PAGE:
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Western University

Founded in 1878, Western University in London, Ontario is one of Canada’s leading research-intensive universities, combining academic excellence with life-long opportunities for intellectual, social and cultural growth in the arts, humanities, engineering, sciences, health sciences, social sciences, business and law. With research collaborations on every continent and students and faculty trained far and wide, Western is actively engaged internationally. Western’s campus community is comprised of more than 38,000 students from 127 countries, 3,800 faculty and staff and 294,000 alumni in 154 countries. Western offers nearly 500 undergraduate and graduate degree programs in 11 faculties, a School of Graduate & Postdoctoral Studies and three affiliated university colleges. Western is proud to provide Canada’s best student experience.

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Displaying 1 - 20 of 148 articles

British Columbia’s Chief Health Officer Dr. Bonnie Henry provides an update on the coronavirus pandemic on Sept. 20. THE CANADIAN PRESS/Chad Hipolito

Even in 2020, a double standard is still applied to women in the spotlight

Women in visible leadership positions are subject to personal attacks as less competent and reliable than their male colleagues. Acknowledging this double standard is the first step in addressing it.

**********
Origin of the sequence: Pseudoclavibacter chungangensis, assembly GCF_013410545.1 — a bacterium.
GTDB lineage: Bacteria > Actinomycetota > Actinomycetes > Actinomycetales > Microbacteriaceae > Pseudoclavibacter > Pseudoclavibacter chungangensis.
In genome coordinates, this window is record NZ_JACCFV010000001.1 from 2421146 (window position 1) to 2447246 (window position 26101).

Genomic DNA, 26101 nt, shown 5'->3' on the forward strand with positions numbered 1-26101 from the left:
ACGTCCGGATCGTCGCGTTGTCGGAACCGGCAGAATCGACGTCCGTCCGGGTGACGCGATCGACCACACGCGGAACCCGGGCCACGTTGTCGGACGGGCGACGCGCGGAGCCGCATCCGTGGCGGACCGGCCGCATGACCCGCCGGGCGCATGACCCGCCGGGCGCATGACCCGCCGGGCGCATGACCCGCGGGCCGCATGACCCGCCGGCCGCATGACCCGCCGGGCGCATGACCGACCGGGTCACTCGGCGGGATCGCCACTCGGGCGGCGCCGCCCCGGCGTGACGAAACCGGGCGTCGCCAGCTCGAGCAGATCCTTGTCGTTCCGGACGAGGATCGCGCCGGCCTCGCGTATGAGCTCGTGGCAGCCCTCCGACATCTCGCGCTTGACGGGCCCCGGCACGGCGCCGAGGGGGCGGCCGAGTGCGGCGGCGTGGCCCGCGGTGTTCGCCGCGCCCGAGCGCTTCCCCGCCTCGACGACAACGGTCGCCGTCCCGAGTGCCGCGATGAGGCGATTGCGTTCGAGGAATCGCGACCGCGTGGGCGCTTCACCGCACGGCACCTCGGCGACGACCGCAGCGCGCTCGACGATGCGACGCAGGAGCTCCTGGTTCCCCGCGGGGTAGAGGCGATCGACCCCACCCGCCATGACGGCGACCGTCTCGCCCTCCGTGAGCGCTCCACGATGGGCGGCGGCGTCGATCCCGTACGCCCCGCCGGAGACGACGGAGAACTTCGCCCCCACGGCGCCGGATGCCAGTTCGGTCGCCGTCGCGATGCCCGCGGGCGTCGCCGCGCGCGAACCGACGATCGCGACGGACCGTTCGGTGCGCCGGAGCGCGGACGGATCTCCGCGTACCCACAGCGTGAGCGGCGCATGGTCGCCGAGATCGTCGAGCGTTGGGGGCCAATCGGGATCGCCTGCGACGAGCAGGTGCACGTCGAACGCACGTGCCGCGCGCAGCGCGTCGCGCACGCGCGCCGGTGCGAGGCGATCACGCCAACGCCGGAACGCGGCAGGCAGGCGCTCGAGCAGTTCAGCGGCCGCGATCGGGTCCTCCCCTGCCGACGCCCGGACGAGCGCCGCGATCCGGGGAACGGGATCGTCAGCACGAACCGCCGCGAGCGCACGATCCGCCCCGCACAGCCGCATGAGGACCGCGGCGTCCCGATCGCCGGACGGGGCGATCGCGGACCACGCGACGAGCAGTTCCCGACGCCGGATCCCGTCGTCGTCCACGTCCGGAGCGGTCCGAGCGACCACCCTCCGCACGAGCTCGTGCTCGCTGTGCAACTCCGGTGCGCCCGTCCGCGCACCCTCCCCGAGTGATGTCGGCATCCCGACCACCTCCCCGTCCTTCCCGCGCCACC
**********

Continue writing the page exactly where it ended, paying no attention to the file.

Un technicien de laboratoire tient un flacon d’un candidat vaccin contre la Covid-19 dans le cadre d’essais au Centre de recherche Chula sur les vaccins, administré par l’Université Chulalongkorn à Bangkok, en Thaïlande, le 25 mai 2020. AP Photo/Sakchai Lalit

Voici comment fonctionnent les essais cliniques pour les vaccins contre la Covid-19

Un vaccin contre la Covid-19 sera-t-il sûr ? Les essais sur les animaux et l’humain et la surveillance post-approbation donnent de bonnes raisons de croire qu’un vaccin approuvé sera efficace et sûr.
A lab technician holds a vial of a COVID-19 vaccine candidate during testing at the Chula Vaccine Research Center, run by Chulalongkorn University in Bangkok, Thailand on May 25, 2020. (AP Photo/Sakchai Lalit)

Explainer: How clinical trials test COVID-19 vaccines

Will a vaccine for COVID-19 be safe? Animal testing, human clinical trials and post-approval surveillance give us good grounds to believe that a future approved vaccine will work and be safe.
Personal support workers are in high demand - as this sign from Markham, ON indicates. They are an integral part of the healthcare system, but are racialized and underpaid. THE CANADIAN PRESS/Frank Gunn

Personal support workers are the backbone of health care but the bottom of the power structure

Personal support workers are crucial but under-appreciated in the health-care system. They are often subjected to racism, and they struggle to make ends meet while caring for our most vulnerable.